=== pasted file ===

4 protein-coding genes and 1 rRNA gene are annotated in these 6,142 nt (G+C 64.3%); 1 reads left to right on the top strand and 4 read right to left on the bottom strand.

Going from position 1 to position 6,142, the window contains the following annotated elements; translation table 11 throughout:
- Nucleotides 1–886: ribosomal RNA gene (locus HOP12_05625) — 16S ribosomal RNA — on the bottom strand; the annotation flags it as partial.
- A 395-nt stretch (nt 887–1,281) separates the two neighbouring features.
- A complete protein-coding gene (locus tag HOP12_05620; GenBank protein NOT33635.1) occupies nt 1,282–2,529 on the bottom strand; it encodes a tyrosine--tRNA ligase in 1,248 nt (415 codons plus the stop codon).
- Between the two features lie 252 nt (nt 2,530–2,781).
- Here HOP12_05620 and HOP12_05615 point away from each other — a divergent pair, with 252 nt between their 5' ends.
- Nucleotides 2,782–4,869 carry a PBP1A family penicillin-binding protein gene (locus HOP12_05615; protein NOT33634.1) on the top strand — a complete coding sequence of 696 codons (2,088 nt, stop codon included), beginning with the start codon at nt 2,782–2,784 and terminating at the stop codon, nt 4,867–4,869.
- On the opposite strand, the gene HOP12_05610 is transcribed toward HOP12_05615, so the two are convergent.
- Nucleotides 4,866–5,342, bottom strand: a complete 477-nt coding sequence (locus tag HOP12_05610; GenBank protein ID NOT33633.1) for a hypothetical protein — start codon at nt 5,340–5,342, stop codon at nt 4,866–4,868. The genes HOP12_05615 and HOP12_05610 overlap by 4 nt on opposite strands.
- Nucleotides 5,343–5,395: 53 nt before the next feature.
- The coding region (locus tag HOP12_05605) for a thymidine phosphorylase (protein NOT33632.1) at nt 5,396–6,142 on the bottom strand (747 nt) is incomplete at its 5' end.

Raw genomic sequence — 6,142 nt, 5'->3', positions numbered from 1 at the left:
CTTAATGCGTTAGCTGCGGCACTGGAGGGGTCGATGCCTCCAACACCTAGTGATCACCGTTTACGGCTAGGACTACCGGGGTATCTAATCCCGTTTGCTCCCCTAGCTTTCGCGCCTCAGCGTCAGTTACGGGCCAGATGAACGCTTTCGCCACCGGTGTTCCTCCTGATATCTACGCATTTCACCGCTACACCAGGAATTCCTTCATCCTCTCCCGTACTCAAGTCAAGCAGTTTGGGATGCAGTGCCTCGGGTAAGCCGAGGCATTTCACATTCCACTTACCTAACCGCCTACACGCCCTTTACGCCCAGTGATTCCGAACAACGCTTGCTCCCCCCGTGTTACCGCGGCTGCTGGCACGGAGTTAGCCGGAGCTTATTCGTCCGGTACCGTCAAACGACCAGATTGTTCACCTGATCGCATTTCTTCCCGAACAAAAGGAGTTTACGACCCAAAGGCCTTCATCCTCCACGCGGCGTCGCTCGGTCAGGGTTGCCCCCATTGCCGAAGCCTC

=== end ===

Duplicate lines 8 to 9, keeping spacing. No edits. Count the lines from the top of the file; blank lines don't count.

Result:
- Nucleotides 2,782–4,869 carry a PBP1A family penicillin-binding protein gene (locus HOP12_05615; protein NOT33634.1) on the top strand — a complete coding sequence of 696 codons (2,088 nt, stop codon included), beginning with the start codon at nt 2,782–2,784 and terminating at the stop codon, nt 4,867–4,869.
- On the opposite strand, the gene HOP12_05610 is transcribed toward HOP12_05615, so the two are convergent.